AI and the future of legal profession

A Brief & Tort-urous Journey

Are you familiar with the expression “Ignorance of the Law is no Excuse”? Well, you had better use it as much as you can before it becomes a meaningless vestige of days gone by. One day, soon, all will be known, or knowable.

Faced with the incredible scope of the law, from municipal, all the way up to international, it is impossible for any lawyer to know everything. The daily or weekly newsletters that keep them apprised of new laws, regulations, and case decisions that impact just their specific area of practice, can often be overwhelming. That means some crucial things go unread that might just be a fulcrum upon which to leverage a “win” if it had been known at the appropriate time.

Lawyers of the Old Guard are particularly resistant to Artificial Intelligence (AI) technology. They like their legal tomes in floor-to-ceiling libraries. Sure, some will use databases, or have legal assistants do so for them, but their books feel like their most important tool. To quote Tony Stark in the movie Ironman:

“That’s how Dad did it; that’s how America does it…and it has worked out pretty well so far”.

The Whooshing Sound

An author named Douglas Noel Adams once proclaimed that he loved editorial “deadlines” because of the exciting whooshing sound they made as they sped by. If a lawyer, refusing to embrace AI, hears a whooshing sound, it will be history leaving you behind.

Of course the younger you are, the more likely it is that you will dive into all the advantages conferred by AI. If decisions in dusty old leather-bound books aren’t in databases yet, they will be. We have technology to automatically read books, using Optical Character Recognition (OCR) and vacuum-powered page-turners. Since 2004 Google has been working on digitizing the ~130,000,000 unique printed books (as of August 2010) in the world, so that their contents will be available for electronic search.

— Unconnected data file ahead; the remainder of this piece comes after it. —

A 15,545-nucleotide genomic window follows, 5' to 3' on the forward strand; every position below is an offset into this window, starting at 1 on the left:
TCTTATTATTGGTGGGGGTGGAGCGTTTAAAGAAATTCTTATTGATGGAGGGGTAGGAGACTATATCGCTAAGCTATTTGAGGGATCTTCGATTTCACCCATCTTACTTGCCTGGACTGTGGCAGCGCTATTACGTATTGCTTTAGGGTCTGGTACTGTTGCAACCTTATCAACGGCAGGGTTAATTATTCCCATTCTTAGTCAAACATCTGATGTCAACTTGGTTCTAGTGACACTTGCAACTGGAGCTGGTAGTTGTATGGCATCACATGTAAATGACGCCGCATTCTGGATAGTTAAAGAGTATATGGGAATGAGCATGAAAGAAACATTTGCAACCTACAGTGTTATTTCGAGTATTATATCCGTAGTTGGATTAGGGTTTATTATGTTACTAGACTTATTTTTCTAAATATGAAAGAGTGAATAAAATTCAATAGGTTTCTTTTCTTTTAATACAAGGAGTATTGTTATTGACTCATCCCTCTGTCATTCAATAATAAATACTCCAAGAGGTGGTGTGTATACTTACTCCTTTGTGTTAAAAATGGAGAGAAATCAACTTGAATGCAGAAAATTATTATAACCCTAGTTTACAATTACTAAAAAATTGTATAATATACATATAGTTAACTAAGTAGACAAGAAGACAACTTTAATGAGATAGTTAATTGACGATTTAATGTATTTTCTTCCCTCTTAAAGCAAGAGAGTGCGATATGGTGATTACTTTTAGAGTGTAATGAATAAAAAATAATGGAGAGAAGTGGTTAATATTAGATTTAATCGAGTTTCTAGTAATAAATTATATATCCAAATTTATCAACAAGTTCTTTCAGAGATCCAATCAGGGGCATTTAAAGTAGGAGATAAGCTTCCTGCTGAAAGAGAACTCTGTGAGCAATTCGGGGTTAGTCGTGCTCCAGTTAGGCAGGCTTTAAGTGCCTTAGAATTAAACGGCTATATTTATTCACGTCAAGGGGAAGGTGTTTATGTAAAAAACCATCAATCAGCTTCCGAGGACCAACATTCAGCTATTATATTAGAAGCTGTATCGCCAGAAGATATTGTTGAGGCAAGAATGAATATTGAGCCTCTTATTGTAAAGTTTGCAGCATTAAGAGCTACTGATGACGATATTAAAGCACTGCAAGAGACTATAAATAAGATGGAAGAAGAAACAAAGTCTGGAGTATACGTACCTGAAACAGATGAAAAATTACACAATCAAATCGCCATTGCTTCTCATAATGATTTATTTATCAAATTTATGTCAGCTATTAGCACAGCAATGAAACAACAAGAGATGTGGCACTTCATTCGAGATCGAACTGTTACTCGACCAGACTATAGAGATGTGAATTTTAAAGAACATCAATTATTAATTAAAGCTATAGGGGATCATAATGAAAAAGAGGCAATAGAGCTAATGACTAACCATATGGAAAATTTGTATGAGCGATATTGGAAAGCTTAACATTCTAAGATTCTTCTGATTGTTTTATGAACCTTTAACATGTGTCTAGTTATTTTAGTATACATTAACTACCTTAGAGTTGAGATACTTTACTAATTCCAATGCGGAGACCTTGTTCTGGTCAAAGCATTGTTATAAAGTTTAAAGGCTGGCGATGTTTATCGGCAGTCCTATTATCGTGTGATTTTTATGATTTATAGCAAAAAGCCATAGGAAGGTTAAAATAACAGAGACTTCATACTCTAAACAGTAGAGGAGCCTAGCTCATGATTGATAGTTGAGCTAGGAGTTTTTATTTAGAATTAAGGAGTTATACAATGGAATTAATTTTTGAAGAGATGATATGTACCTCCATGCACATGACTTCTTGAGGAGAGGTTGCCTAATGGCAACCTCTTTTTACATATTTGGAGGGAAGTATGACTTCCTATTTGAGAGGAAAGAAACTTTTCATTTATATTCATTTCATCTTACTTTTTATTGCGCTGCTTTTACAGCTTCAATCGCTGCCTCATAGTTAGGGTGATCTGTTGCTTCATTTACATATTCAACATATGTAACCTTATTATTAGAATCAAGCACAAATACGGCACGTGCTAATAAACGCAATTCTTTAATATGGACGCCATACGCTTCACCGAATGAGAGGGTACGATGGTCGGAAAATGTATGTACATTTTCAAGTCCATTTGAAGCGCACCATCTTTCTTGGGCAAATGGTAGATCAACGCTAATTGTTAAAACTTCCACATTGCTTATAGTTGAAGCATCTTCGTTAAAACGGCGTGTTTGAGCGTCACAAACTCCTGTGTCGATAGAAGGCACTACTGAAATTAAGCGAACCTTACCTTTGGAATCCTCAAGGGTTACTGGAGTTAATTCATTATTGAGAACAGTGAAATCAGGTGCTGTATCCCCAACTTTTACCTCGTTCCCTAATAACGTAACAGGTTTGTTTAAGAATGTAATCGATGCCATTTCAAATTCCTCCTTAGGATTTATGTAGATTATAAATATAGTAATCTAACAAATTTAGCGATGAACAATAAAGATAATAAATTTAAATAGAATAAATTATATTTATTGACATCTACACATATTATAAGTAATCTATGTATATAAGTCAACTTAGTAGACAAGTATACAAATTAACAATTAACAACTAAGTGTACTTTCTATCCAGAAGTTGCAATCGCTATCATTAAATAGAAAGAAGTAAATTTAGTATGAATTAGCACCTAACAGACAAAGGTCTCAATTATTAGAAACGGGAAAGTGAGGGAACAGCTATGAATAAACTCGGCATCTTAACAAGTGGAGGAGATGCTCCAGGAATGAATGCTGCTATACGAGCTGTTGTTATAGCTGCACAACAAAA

Law on Demand

Once an AI has a chance to collate, correlate, and integrate all relevant information into a massive legal database (something that IBM’s Watson is being groomed to do), you will be able to make a plain English enquiry such as “How many references are there in Ohio law for grandfathering a fence that has remained in place for 13 years, and ceding property rights?” You can then narrow it down further until you have precisely what you need to establish and cite precedent and win a case. Law will become easy, and the aforesaid Old Guard is very unenthusiastic about that

There is no reason for every lawyer to maintain a personal AI. It would be expensive, maintenance heavy, and constantly need to be updated. Instead, that massive database mentioned earlier would almost certainly be offered as an AIaaS (Artificial Intelligence as a Service) akin to Office 360™ from Microsoft™.

Centrally managed and updated, it would always be up to date, and access would be billed depending on the service used. Everyone would have the same information available, but how you chose to phrase the questions would render each answer unique. Like any good lawyer, you have to know the right questions to ask to get the answers you need.

New Competition

As lawyers begin to use AIaaS, there will be less and less need for law clerks, paralegals, and legal aides. Those people won’t be unemployed for long, however.

Boutique Law Offices will start to spring up everywhere. Your people are already excellent researchers. Using the AIaaS would be child’s play for them. Granted, they would be hard-pressed to act as lawyers in a courtroom, without bona fides and court recognition, but these boutique law offices could advise the common citizenry for minor civil cases, personal suits, and even municipal litigation.

It’s worth considering diversifying and opening up such a boutique law office of your own to keep this basic bread & butter business coming in. Not only does it eliminate the necessity of letting long-time employees go, but it keeps your income stream going, and allows you to monitor and advise these people to make sure that they’re not going astray.

New mini-law businesses are going to pop up once AI becomes commonplace. With your good name attached to it, you can garner that additional business for yourself, while enhancing your reputation.

Lawyers in Court